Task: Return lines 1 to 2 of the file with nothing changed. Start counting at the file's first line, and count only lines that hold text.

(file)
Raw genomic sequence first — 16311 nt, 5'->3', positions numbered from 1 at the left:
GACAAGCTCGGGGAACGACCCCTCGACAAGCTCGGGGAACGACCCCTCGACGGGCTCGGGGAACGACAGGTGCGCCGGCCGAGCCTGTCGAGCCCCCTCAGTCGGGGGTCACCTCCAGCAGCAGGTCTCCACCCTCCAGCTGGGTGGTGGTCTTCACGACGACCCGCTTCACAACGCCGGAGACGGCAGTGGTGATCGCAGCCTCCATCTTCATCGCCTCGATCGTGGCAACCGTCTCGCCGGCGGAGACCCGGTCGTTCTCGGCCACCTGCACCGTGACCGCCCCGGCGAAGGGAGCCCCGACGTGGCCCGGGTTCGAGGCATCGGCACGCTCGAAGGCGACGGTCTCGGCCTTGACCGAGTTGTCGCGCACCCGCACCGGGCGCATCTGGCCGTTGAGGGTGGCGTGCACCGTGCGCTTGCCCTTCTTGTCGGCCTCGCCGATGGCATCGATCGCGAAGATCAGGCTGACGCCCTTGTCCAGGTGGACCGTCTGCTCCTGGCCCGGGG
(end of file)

Raw genomic sequence first — 16311 nt, 5'->3', positions numbered from 1 at the left:
GACAAGCTCGGGGAACGACCCCTCGACAAGCTCGGGGAACGACCCCTCGACGGGCTCGGGGAACGACAGGTGCGCCGGCCGAGCCTGTCGAGCCCCCTCAGTCGGGGGTCACCTCCAGCAGCAGGTCTCCACCCTCCAGCTGGGTGGTGGTCTTCACGACGACCCGCTTCACAACGCCGGAGACGGCAGTGGTGATCGCAGCCTCCATCTTCATCGCCTCGATCGTGGCAACCGTCTCGCCGGCGGAGACCCGGTCGTTCTCGGCCACCTGCACCGTGACCGCCCCGGCGAAGGGAGCCCCGACGTGGCCCGGGTTCGAGGCATCGGCACGCTCGAAGGCGACGGTCTCGGCCTTGACCGAGTTGTCGCGCACCCGCACCGGGCGCATCTGGCCGTTGAGGGTGGCGTGCACCGTGCGCTTGCCCTTCTTGTCGGCCTCGCCGATGGCATCGATCGCGAAGATCAGGCTGACGCCCTTGTCCAGGTGGACCGTCTGCTCCTGGCCCGGGG